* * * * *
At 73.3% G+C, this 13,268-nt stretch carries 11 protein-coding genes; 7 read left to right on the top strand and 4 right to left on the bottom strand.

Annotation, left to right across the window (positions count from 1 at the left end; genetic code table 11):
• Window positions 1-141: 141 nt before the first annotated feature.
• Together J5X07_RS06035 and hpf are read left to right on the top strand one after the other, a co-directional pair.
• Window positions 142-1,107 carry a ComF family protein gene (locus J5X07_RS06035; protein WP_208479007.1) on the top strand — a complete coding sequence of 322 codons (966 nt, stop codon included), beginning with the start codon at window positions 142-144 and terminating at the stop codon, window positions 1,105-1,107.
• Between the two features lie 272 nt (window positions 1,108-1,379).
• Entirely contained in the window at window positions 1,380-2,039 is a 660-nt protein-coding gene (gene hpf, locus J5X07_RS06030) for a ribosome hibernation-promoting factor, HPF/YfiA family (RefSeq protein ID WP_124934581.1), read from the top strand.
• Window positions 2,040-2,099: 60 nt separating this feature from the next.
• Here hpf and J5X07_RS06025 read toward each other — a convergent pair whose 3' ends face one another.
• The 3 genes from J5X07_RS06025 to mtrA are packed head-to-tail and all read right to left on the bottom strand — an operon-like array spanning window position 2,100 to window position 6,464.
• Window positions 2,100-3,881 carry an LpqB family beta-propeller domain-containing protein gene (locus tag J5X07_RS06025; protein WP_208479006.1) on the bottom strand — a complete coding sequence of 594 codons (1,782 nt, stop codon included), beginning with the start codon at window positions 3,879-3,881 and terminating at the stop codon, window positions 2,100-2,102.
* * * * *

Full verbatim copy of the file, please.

At 73.3% G+C, this 13,268-nt stretch carries 11 protein-coding genes; 7 read left to right on the top strand and 4 right to left on the bottom strand.

Annotation, left to right across the window (positions count from 1 at the left end; genetic code table 11):
• Window positions 1-141: 141 nt before the first annotated feature.
• Together J5X07_RS06035 and hpf are read left to right on the top strand one after the other, a co-directional pair.
• Window positions 142-1,107 carry a ComF family protein gene (locus J5X07_RS06035; protein WP_208479007.1) on the top strand — a complete coding sequence of 322 codons (966 nt, stop codon included), beginning with the start codon at window positions 142-144 and terminating at the stop codon, window positions 1,105-1,107.
• Between the two features lie 272 nt (window positions 1,108-1,379).
• Entirely contained in the window at window positions 1,380-2,039 is a 660-nt protein-coding gene (gene hpf, locus J5X07_RS06030) for a ribosome hibernation-promoting factor, HPF/YfiA family (RefSeq protein ID WP_124934581.1), read from the top strand.
• Window positions 2,040-2,099: 60 nt separating this feature from the next.
• Here hpf and J5X07_RS06025 read toward each other — a convergent pair whose 3' ends face one another.
• The 3 genes from J5X07_RS06025 to mtrA are packed head-to-tail and all read right to left on the bottom strand — an operon-like array spanning window position 2,100 to window position 6,464.
• Window positions 2,100-3,881 carry an LpqB family beta-propeller domain-containing protein gene (locus tag J5X07_RS06025; protein WP_208479006.1) on the bottom strand — a complete coding sequence of 594 codons (1,782 nt, stop codon included), beginning with the start codon at window positions 3,879-3,881 and terminating at the stop codon, window positions 2,100-2,102.